LI Blood Drive Honors 9/11 Cancer Victim Cop, 'Dedicated Family Man'

FARMINGVILLE, NY — New York Police Department Lt. William Wanser, a 9/11 first responder who died from pancreatic cancer related to the terrorist attacks at the World Trade Center, was honored with a blood drive in his memory on Friday.

Wanser, a veteran officer with 20 years on the force, was assigned to Ground Zero in 2001 at “the pile” for around two months, sifting through the rubble, something he volunteered for.

Click Here:

The 36-year Farmingville resident was a consistent blood and plasma donor, understanding the importance of giving back to the community.

Find out what's happening in Sachemwith free, real-time updates from Patch.

When he was dying in the hospital, he received numerous blood donations as nurses desperately tried to keep him alive.

The amount of bags that he received left an impression on his family, bringing it close to home that there were other patients who needed blood donations as well, his wife Susyn said.

Find out what's happening in Sachemwith free, real-time updates from Patch.

After his death in 2019, his family decided the best way to honor his memory would be through hosting blood drives and donating life-saving blood regularly, according to Susyn.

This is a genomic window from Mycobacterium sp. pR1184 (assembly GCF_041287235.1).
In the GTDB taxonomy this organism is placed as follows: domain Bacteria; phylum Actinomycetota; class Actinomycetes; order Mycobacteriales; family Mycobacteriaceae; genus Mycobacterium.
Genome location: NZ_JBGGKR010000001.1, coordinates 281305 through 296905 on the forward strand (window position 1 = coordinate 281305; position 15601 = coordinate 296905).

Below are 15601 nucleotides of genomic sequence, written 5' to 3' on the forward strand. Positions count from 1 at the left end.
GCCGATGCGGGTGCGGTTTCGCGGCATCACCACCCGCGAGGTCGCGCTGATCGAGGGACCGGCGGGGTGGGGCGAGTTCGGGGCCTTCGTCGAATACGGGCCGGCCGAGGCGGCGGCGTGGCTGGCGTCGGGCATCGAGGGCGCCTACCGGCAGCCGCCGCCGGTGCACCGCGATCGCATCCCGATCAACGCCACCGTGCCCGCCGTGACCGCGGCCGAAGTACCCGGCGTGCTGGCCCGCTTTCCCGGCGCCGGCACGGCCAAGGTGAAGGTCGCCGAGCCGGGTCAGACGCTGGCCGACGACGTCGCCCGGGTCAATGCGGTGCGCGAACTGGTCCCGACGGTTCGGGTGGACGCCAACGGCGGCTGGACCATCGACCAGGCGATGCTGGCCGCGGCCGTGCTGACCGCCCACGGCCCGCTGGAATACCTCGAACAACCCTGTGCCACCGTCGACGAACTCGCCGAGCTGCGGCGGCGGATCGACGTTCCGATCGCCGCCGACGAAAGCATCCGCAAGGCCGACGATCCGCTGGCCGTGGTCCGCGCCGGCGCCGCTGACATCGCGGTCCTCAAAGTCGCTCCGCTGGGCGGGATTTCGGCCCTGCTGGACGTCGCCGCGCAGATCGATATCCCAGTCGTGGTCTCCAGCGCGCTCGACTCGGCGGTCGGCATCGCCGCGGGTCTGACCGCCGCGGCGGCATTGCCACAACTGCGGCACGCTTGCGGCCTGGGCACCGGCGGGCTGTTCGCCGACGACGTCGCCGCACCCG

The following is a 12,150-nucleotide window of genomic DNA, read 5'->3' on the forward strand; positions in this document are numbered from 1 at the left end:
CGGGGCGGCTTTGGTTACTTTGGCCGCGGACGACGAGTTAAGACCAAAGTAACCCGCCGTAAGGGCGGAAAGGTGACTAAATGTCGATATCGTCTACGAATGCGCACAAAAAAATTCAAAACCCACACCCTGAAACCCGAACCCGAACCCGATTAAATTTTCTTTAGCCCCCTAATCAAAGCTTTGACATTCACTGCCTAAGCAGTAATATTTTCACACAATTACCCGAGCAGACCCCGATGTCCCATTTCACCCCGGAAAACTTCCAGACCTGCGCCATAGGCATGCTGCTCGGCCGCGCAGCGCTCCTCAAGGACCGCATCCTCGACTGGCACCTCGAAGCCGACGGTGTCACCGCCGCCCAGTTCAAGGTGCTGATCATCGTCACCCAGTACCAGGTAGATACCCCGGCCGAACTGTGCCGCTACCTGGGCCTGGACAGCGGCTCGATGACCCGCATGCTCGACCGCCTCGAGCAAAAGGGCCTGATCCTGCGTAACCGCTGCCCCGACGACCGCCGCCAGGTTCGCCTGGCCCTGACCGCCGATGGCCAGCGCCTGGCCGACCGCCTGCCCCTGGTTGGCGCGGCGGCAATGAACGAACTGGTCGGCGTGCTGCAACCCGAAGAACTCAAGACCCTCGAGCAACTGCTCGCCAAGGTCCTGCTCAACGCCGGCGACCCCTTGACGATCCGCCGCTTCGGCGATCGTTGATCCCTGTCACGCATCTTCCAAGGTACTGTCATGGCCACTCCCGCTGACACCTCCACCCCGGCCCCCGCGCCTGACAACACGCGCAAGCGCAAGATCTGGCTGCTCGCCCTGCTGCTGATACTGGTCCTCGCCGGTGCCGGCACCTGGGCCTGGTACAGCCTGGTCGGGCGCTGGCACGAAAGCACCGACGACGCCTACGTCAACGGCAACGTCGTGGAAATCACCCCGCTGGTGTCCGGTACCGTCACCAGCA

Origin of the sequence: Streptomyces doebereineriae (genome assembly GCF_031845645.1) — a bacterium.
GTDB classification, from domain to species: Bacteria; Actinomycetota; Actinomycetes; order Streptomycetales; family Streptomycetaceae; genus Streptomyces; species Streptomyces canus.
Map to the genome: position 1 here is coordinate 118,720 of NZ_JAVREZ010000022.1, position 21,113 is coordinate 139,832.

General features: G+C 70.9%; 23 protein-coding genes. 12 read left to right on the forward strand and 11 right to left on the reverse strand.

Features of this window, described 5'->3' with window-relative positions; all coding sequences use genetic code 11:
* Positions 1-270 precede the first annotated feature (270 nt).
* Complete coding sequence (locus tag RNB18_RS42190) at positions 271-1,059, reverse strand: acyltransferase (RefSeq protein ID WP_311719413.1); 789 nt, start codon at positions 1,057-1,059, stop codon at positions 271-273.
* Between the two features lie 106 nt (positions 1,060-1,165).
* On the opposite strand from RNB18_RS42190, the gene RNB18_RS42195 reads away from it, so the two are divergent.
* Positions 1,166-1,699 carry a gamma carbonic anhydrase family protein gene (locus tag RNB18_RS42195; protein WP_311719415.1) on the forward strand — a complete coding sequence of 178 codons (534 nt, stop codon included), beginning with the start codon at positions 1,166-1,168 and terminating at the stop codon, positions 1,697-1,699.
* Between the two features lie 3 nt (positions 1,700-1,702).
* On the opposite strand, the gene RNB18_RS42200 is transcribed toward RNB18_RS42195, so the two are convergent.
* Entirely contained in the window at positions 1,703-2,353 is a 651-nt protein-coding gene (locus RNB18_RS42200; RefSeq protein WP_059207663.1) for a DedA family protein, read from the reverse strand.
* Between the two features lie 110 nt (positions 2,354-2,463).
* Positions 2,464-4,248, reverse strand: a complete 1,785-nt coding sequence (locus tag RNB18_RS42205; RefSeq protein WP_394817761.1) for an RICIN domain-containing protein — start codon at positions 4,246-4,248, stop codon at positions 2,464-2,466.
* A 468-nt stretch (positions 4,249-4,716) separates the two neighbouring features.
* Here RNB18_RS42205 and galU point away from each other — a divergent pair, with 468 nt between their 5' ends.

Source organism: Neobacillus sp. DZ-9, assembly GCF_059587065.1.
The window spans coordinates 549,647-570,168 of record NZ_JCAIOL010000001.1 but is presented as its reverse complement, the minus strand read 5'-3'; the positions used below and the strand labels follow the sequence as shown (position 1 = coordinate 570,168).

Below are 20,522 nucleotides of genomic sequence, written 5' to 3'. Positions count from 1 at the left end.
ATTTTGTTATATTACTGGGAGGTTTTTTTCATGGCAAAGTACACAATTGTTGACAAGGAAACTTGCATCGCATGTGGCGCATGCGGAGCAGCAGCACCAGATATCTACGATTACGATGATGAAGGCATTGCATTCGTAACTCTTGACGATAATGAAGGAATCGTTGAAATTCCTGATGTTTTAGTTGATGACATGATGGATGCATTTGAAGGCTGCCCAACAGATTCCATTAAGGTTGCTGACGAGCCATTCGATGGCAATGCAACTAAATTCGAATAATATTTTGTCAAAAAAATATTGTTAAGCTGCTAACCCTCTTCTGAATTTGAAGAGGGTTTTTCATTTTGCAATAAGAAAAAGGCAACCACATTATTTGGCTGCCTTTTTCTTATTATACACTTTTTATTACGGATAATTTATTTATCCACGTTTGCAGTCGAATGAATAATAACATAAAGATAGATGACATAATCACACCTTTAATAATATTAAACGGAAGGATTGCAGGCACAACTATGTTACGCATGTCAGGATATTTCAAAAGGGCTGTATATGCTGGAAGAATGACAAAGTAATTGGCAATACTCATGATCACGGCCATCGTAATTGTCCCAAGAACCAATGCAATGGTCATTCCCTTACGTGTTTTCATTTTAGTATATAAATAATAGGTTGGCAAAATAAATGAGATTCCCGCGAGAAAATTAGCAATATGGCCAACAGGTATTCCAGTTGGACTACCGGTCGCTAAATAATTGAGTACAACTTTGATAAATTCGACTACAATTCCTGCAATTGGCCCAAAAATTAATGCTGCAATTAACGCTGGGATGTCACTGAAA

She described Wanser as “a wonderful man” who loved anything Disney and had a special place in his heart for the character of Mickey Mouse.

The couple were married for 36 years and share two daughters.

“He was a dedicated family man,” she said. “He loved us.”

Last year, the New York Blood Center held the first annual blood drive in his honor at the Farmingville Fire Department, collecting around 111 blood donations and saving 333 lives.

Susyn expects there will be more in the future and that he would be happy to know it.

“Definitely,” she said.

The blood drive will run from 1 to 7 p.m. at the fire department’s headquarters on Horseblock Road.

To make an appointment at this blood drive, donors can call 1-800-933-2566 or click here.


Blood donors can give every 56 days, and platelet donors can give twice per month.

The Food and Drug Administration recently lifted eligibility restrictions for people who lived in Europe during certain periods of time. To view current eligibility guidelines, click here or call 800-688-0900.

It only takes an hour to donate, and a single donation can save multiple lives as roughly one in seven hospital admissions require a blood transfusion. Those in need include cancer patients, accident, burn, or trauma victims, newborn babies and their mothers, transplant recipients, surgery patients, chronically transfused patients suffering from sickle cell disease or thalassemia, and many others.

Get more local news delivered straight to your inbox. Sign up for free Patch newsletters and alerts.